courtesy of drafthouse.com This heartbreaking scene depicts Mr. Peanut Butter mourning the loss of his lady lover after she was dropped.

courtesy of drafthouse.com
This heartbreaking scene depicts Mr. Peanut Butter mourning the loss of his lady lover after she was dropped.

Lisa Tô 
HEAD COPY EDITOR

An R-rated animated sex comedy film with live grocery items who wait for the gods (humans) to take them away to “the great beyond” is the basic premise of Sausage Party, which was released on Aug. 12.

In this strange but humorous movie starring Frank the sausage and Brenda the bun, religious beliefs are unexpectedly explored and discussed. The foods believe that they will be loved and taken care of when they enter their idea of Heaven. All the while, because it is a Seth Rogen movie, the foods try to wait to enter the afterlife so that they can have sex without sinning.

The movie immediately opens up with a song about the great beyond. In the second verse the foods sing, “Once we’re out the sliding doors, things will all be grand, / We will live our dreams together in the promised land.” The foods are excited about “the promised land,” which is like heaven, and the “sliding doors” are the gateway to heaven. As with many religions, death is euphemized and made to seem less threatening than it actually is.

In the beginning of Sausage Party, there is a funny scene in which Frank and Brenda are lusting over each other while still in their packages. They want to have sex but decide to touch “just the tips,” and they ecstatically touch fingers and sigh in happiness. As the film progresses, Brenda thinks that all their troubles are resulting from their sin of touching tips.

In several religions, heaven and hell are seen as a consequence of faith or sins. If you only do good deeds and what your religion asks of you, then you will undoubtedlybe sent to heaven after death. But if you fail to do good and commit many sins, then you will go to hell. For the grocery store foods, their hell is ending up in the store’s garbage and their heaven is the great beyond, outside the store. The idea of heaven and hell are placed there to encourage people to do good toward others and the world.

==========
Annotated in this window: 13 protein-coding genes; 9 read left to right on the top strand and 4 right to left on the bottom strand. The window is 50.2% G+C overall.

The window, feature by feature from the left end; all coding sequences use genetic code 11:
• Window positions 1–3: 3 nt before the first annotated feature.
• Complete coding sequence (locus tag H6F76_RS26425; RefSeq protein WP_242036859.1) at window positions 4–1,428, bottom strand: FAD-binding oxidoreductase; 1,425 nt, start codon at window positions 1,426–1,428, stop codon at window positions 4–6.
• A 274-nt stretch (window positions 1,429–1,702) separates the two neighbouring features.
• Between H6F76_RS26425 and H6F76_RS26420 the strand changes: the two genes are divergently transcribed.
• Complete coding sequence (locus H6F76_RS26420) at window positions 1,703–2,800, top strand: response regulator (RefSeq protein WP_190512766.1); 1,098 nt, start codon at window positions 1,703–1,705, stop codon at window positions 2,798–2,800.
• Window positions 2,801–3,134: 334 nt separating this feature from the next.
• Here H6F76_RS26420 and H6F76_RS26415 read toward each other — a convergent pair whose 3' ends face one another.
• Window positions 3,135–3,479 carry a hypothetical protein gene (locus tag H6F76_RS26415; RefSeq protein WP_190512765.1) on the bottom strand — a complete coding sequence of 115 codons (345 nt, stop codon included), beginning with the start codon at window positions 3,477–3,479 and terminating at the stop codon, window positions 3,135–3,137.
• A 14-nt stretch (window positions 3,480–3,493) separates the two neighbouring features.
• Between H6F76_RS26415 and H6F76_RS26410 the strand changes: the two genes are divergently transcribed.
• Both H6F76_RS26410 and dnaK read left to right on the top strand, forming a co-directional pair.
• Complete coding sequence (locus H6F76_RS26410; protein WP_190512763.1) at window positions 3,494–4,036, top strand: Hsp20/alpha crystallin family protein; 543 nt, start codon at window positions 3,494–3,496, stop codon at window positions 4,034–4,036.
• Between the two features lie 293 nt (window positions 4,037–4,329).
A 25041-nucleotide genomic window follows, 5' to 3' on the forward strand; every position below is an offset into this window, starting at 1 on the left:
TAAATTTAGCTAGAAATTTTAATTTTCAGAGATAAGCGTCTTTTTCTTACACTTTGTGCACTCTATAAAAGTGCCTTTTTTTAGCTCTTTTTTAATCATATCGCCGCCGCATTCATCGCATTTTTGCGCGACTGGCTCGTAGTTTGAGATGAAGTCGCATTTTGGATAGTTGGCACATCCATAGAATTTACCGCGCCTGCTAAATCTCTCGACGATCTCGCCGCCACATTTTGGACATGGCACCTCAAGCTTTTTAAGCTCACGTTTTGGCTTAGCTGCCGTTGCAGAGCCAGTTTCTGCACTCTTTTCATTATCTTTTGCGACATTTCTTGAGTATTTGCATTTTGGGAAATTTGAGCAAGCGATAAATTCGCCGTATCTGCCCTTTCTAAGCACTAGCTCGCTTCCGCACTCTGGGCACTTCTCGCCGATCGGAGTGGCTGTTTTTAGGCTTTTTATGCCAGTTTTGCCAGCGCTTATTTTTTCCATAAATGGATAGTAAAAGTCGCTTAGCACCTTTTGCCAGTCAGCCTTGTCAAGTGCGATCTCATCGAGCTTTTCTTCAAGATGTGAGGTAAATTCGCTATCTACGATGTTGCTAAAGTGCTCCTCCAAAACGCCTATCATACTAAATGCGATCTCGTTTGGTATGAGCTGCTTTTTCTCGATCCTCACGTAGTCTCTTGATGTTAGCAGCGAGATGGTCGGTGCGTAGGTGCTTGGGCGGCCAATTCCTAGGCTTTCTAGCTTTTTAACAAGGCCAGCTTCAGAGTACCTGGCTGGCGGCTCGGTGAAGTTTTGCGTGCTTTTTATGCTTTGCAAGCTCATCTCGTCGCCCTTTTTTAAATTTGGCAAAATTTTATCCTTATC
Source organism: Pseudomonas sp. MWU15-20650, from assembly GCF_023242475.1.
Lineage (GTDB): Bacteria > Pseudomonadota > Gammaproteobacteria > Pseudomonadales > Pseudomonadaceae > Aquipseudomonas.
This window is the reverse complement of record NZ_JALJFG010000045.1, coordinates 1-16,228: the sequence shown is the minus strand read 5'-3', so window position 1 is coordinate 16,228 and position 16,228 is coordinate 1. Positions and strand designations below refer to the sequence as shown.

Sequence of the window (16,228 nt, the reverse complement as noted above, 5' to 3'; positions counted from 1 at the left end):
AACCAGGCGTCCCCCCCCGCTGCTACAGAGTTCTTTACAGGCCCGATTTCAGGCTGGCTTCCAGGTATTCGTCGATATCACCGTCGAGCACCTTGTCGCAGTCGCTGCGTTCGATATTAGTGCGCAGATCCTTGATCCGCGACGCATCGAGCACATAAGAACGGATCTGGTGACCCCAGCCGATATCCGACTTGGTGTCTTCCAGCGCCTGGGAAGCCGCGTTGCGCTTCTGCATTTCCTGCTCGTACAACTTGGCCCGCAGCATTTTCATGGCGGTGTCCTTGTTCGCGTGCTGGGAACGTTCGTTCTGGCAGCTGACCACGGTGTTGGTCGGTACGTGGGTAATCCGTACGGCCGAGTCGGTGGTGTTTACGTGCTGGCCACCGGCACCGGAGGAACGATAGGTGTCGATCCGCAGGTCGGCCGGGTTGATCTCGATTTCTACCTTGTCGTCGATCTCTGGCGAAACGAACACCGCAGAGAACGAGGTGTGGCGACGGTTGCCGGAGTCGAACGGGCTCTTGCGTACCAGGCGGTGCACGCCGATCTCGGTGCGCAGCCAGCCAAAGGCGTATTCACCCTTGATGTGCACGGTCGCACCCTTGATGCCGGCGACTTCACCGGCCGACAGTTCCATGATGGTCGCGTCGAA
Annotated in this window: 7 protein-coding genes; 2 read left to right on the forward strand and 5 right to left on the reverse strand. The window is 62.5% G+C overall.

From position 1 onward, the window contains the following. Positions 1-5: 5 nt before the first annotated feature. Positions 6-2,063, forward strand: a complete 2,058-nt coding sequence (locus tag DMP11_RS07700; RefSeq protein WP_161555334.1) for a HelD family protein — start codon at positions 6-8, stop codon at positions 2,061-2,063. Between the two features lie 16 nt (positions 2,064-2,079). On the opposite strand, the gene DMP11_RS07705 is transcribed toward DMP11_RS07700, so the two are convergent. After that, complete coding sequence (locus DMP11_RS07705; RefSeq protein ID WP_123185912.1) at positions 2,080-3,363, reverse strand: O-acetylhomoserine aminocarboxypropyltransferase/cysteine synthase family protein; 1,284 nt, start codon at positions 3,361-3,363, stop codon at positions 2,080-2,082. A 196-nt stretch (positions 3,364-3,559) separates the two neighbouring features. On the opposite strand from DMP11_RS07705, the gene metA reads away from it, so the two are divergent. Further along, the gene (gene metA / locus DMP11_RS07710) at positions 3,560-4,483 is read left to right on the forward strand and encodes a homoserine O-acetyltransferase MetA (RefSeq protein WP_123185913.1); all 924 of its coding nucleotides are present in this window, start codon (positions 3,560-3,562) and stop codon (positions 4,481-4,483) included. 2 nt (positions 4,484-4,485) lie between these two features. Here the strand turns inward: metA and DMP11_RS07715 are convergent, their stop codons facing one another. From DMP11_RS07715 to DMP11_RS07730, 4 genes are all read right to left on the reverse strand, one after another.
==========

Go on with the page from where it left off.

Frank discovers from the immortal non-perishable Firewater, a Native American liquor bottle, that he and other non-perishables made up the song about the great beyond to give hope to the foods. Before the song, when everyone knew the truth, they were always terrified and hated being chosen by the humans. Viewing the humans as benevolent gods and singing their song every day, the foods forgot about the truth and accepted the great beyond as their reality.

After this discovery, Frank attempts to change all the foods’ belief in the great beyond and fails. This happens because Frank is rash and not empathetic toward the other foods’ opinions and discredits what they have believed in their whole lives.

Near the end, Frank accepts that he cannot change the other foods’ views. He lets them believe what they want to believe in, so long as everyone is kind and respectful toward one another.

In this strange way, despite the movie being a sex comedy, there is social commentary on the way we, as human beings, handle respect when it comes to differing religions. Rather than saying, “My religion is the best and yours is wrong,” Sausage Party advises us to not try to change anyone’s belief system and to have a discussion with one another on why we believe in what we believe, instead. The film teaches that we must learn to respect each others’ differences and figure out how we can better the world together.